First I’ll introduce you to Cadie, a 7 year old female springer spaniel. Cadie was bred this spring. This will be her last litter of puppies. After this litter, Cadie’s owner plans to have her spayed to decrease of the risk of things like uterine infection (called pyometra) or uterine cancer.
Most dogs are pregnant 2 months before they give birth to their puppies. After 44-45 days of pregnancy, the puppies’ skeletons usually calcify and can be seen on an x-ray. When we took the x-ray above, Cadie was nearing the end of her pregnancy. When we looked at Cadie’s x-rays, we saw 4 puppies for sure, although we thought there may be a 5th puppy hiding behind one of his sisters or brothers.
We soon found out that there were in fact 5 puppies that Cadie whelped at home.
After the puppies were born, one of the puppies did not seem to be doing as well as the rest and was not nursing, so she was brought to see Dr Oliver at North lake. Dr Oliver determined that she was dehydrated and a little weak on her suckle reflex. She was warmed to proper puppy body temperature then tube fed to try to get some calories into her. She was also given subcutaneous fluids to improve her hydration. She improved rapidly and went home to her mother afterwards.
One important thing to know about puppies is that they have to eat very frequently to keep up their body glucose (sugar) level. It is very easy for a puppy to become hypoglycemic (low blood sugar) and dehydrated if they are not eating or drinking, sometimes only a matter of hours. It is also very important to make sure they maintain a good body temperature cuddling up to their mother and siblings. Breeders will often put a heat source (heat lamp or warming pad) at one end of an enclosure to make a warm temperature gradient so that puppies and mom can choose their preferred temperature.
Then there was “Grey cat”, a loveable cat without a home. She was found as a stray cat and a good samaritan started feeding her. It was soon apparent that her belly was becoming larger. She was brought to us at North Lake Vet for an exam. She looked very healthy on exam but we believed she was pregnant. An x-ray confirmed kittens.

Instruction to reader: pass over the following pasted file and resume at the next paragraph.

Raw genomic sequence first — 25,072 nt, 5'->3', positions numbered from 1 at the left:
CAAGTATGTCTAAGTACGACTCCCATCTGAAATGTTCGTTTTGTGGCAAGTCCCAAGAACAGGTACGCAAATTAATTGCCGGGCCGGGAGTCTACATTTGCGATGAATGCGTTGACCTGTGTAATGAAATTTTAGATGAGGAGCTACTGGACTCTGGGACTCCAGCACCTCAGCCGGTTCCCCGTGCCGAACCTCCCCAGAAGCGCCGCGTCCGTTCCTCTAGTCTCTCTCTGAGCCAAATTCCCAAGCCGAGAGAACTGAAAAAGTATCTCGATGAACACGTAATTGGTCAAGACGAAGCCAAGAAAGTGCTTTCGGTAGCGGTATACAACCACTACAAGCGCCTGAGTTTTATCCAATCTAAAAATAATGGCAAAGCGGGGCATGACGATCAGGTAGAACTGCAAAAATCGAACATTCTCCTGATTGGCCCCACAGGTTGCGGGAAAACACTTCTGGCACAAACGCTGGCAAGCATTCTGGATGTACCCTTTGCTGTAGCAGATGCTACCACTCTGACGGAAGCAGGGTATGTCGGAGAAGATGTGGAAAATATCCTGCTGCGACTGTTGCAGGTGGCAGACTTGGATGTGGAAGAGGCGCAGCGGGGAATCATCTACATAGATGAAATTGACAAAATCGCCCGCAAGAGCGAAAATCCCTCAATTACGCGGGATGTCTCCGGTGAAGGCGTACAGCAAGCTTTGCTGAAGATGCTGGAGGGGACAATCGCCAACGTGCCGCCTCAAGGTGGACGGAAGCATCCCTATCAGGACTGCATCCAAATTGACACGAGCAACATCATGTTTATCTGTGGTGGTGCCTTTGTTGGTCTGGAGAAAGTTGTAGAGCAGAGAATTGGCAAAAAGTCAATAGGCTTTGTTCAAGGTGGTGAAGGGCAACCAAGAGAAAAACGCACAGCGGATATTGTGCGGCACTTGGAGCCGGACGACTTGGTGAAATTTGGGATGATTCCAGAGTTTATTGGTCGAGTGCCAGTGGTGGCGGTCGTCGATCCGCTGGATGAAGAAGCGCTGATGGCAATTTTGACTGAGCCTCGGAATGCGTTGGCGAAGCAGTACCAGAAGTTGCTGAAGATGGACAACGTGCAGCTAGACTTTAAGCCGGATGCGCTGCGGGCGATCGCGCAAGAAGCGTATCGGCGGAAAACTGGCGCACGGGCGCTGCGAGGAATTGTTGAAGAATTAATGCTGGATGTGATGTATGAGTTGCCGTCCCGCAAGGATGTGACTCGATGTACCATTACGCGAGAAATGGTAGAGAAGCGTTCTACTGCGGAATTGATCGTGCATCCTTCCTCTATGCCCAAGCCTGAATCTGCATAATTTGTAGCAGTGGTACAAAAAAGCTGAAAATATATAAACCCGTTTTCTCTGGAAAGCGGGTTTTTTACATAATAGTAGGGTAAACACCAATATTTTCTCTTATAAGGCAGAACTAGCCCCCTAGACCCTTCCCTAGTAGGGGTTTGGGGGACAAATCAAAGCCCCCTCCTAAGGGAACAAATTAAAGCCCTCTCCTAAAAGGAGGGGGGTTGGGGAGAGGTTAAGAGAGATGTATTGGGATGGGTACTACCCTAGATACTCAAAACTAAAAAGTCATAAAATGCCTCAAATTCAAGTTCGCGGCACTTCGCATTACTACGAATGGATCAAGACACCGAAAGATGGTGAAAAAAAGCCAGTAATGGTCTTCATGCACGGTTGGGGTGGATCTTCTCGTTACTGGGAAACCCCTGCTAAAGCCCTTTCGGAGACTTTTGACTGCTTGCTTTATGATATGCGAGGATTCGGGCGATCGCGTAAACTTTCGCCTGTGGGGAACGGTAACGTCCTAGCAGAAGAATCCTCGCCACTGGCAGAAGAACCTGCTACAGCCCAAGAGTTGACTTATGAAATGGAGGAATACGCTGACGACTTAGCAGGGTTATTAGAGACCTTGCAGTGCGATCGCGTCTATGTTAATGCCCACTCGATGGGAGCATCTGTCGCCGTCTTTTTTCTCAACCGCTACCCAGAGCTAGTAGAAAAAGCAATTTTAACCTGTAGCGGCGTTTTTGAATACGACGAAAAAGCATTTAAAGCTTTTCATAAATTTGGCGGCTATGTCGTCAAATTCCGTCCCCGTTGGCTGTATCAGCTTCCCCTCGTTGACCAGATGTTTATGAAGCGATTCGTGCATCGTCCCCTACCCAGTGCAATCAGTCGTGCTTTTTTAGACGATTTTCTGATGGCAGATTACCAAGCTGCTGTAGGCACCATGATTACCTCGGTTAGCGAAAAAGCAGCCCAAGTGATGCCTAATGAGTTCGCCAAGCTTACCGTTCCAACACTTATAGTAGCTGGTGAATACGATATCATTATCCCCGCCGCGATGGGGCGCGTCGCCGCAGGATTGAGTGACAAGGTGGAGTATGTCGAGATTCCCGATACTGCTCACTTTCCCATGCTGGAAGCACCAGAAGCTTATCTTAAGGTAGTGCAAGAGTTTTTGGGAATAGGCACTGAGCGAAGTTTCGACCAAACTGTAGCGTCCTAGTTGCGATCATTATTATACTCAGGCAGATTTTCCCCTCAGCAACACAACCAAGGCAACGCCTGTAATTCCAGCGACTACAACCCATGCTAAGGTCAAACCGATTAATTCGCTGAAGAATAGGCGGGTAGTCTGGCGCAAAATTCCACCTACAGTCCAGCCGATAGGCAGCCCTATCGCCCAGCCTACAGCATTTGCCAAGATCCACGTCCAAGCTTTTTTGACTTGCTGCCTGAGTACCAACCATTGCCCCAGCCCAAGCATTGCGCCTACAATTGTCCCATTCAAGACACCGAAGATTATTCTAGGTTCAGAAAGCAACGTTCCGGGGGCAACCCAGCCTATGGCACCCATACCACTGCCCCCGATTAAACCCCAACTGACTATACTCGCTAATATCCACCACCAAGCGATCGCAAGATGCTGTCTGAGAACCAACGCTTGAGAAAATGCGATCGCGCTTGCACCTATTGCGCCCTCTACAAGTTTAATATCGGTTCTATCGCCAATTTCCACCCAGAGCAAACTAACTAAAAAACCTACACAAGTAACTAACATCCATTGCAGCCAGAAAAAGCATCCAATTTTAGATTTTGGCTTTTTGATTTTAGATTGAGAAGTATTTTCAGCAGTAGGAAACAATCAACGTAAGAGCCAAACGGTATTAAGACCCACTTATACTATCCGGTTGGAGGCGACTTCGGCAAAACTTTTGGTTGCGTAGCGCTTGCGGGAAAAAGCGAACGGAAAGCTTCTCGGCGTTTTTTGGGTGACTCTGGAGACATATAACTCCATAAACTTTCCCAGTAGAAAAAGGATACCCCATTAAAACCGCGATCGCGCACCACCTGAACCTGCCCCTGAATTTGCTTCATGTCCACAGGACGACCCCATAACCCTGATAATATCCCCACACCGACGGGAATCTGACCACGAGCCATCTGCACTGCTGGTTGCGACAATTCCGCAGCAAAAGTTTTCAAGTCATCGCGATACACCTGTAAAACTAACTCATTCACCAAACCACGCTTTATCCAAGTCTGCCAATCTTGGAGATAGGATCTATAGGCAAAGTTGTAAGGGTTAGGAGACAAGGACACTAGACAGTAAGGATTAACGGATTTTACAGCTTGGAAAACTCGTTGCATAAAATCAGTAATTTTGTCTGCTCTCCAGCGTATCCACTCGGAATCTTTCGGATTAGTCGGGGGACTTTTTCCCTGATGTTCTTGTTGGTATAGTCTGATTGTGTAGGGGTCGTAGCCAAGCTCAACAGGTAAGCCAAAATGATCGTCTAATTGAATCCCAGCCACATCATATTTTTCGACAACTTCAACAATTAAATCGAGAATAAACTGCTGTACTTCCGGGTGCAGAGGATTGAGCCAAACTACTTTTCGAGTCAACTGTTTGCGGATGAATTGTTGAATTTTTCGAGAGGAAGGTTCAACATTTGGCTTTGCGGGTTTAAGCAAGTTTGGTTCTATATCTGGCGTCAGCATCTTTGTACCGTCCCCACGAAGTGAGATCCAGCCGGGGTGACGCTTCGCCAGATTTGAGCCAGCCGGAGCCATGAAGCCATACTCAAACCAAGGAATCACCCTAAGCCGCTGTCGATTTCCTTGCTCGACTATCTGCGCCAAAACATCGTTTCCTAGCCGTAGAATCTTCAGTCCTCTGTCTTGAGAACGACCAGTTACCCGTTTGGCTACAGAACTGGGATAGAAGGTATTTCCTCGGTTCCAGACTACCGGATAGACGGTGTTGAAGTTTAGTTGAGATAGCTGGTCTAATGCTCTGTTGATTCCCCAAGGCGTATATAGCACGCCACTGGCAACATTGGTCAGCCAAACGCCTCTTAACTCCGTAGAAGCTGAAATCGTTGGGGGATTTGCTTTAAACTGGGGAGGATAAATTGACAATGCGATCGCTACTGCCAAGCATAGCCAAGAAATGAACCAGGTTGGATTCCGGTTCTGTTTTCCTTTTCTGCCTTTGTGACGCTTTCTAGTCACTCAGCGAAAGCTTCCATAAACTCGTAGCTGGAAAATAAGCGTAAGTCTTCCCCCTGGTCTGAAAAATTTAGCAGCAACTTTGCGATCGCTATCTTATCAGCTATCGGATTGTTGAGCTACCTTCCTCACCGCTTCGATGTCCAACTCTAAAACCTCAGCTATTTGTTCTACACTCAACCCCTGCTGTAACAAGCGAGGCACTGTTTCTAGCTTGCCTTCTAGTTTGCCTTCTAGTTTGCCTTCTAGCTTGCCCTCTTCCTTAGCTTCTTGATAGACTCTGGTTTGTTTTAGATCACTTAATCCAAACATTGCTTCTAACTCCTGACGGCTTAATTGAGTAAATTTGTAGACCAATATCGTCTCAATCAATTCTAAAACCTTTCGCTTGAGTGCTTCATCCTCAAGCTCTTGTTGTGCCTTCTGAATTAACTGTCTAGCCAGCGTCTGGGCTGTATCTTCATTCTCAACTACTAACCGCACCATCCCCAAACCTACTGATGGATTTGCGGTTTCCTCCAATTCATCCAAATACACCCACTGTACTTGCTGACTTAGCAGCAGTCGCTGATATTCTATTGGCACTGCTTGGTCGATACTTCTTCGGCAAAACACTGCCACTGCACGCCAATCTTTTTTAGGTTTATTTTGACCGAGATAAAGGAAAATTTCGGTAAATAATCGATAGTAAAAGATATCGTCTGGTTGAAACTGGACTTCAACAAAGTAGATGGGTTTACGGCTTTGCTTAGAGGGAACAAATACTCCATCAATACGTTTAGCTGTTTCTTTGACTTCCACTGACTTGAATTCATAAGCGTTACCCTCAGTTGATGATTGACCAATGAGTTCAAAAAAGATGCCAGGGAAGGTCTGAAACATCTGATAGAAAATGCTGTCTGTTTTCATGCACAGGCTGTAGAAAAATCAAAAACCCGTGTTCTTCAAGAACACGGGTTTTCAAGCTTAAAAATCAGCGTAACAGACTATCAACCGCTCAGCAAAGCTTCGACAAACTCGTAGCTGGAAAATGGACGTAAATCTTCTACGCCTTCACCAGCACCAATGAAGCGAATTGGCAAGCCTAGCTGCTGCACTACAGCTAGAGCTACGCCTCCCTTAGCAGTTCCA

We counted 5 kittens in the x-rays that we could see. Grey was started on a kitten food with more calories for a pregnant mother cat. We also checked a stool sample and found intestinal parasites called hookworms. Grey was given a dewormer and both Grey and her kittens will be dewormed every 2 weeks as the kittens are maturing to help kill parasites. Kittens are notorious for having parasites even if their mother appears parasite free. Some parasites become dormant in an adult animal’s body but become active when the pet becomes pregnant (certain hormones stimulate them) and can be transmitted through the placenta or the milk to the babies.
After our good samaritan found out Grey was pregnant she brought Grey inside and built a birthing box for her with soft blankets, so when her time came she had a warm soft place to have her kittens. A week later, 5 kittens arrived with no complications and “Grey cat” became “Mama”.
So it looks like all five kittens found homes and Mama cat will hopefully stay with her good samaritan. We are very happy for them.
Disclaimer: Although babies animals are very cute and look easy to care for, this is often not the case. Breeding a dog or cat irresponsibly can contribute to pet over-population and I do not encourage this. There can be many unforeseen and unexpected complications with breeding animals, including costly medical care (birthing problems, caesarian section cost) sickness and health risks, even death. If you are seriously considering breeding your pet please contact a veterinarian first to have all the information/preparation to make it a healthy experience.